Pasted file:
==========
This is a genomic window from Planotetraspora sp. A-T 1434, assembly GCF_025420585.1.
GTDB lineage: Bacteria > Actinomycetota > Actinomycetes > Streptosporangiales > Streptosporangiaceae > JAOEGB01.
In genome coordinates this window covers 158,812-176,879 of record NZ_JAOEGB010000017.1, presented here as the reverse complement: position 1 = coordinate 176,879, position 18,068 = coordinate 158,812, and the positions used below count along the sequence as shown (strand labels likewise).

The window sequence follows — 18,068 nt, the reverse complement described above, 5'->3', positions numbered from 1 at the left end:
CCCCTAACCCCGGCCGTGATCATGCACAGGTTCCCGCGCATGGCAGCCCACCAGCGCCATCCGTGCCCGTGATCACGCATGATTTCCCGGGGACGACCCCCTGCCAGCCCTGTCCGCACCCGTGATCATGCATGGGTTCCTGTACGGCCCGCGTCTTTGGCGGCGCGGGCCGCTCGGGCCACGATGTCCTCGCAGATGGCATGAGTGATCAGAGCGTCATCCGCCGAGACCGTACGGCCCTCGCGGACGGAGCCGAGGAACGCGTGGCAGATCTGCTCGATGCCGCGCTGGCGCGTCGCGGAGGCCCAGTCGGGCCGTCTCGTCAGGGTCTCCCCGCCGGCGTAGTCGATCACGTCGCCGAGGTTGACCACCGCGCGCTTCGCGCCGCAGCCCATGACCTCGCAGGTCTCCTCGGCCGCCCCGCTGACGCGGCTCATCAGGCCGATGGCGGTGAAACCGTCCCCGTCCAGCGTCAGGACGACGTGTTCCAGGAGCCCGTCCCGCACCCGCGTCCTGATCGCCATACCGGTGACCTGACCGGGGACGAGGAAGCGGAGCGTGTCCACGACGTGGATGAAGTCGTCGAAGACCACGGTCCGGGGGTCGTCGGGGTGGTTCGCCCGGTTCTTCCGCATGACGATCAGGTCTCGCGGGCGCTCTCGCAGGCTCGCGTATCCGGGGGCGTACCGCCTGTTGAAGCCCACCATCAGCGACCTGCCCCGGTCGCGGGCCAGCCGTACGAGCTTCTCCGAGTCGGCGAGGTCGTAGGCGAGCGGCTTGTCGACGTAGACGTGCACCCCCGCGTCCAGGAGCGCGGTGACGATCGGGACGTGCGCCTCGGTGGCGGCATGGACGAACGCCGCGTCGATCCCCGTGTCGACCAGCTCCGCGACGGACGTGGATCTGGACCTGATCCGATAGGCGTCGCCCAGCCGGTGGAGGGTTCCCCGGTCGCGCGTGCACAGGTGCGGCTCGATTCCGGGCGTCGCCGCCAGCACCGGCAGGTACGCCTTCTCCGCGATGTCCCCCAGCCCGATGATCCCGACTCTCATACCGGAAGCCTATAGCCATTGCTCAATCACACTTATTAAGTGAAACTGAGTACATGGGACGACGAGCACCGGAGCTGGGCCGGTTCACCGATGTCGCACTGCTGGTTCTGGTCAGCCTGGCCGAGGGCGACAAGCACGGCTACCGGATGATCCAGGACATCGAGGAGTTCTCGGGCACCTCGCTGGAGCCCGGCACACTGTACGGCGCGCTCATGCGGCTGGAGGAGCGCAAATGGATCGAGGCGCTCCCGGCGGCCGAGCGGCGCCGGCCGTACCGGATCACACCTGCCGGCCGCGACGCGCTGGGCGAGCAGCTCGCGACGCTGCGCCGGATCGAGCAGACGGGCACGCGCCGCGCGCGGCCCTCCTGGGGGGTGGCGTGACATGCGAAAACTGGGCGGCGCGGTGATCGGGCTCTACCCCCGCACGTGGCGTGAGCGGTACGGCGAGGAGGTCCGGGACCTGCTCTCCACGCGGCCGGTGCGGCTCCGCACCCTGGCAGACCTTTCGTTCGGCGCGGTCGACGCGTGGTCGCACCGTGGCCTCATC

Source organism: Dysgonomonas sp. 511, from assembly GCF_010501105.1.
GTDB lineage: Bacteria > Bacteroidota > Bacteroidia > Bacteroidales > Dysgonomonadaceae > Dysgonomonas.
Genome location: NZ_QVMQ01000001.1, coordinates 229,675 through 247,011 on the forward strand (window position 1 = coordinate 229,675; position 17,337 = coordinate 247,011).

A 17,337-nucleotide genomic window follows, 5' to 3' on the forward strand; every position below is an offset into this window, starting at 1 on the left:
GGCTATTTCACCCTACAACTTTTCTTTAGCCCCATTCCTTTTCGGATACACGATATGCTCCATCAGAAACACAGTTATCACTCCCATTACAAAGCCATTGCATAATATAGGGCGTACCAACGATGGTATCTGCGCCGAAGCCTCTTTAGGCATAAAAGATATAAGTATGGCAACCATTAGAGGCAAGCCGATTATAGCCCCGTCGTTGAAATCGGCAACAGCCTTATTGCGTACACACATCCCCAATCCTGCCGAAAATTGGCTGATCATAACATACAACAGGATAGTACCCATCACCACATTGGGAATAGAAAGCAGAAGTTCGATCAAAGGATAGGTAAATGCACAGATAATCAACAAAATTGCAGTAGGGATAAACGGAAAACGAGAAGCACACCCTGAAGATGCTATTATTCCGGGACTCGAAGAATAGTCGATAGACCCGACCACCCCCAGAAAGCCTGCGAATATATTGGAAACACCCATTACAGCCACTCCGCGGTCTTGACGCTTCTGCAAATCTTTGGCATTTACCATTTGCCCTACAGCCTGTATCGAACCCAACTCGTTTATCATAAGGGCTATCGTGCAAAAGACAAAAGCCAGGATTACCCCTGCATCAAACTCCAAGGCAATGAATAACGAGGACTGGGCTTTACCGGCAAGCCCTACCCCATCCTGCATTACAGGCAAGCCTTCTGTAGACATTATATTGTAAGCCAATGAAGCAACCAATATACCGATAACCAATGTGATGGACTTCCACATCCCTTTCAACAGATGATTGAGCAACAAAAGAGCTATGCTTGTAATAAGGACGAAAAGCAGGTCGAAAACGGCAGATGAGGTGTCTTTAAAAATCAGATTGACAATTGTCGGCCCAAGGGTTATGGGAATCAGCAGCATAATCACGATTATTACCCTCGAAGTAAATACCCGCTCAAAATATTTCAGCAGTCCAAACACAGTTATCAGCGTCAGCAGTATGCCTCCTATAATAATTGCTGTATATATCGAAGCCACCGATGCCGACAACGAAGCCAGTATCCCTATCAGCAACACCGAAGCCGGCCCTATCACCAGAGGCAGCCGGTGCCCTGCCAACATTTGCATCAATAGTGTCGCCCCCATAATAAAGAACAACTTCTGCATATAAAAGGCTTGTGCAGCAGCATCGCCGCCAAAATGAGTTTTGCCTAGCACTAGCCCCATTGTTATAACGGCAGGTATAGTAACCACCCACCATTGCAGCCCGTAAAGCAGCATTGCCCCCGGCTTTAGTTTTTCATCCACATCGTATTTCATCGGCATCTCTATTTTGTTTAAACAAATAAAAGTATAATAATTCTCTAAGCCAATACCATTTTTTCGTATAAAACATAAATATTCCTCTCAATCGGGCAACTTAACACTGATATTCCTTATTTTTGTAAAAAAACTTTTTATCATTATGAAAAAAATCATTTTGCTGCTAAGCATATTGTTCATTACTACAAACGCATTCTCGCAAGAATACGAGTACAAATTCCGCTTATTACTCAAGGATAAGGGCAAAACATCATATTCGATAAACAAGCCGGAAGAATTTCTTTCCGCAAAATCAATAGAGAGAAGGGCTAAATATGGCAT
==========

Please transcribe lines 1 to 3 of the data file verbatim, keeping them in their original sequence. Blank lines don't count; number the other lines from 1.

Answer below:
This is a genomic window from Planotetraspora sp. A-T 1434, assembly GCF_025420585.1.
GTDB lineage: Bacteria > Actinomycetota > Actinomycetes > Streptosporangiales > Streptosporangiaceae > JAOEGB01.
In genome coordinates this window covers 158,812-176,879 of record NZ_JAOEGB010000017.1, presented here as the reverse complement: position 1 = coordinate 176,879, position 18,068 = coordinate 158,812, and the positions used below count along the sequence as shown (strand labels likewise).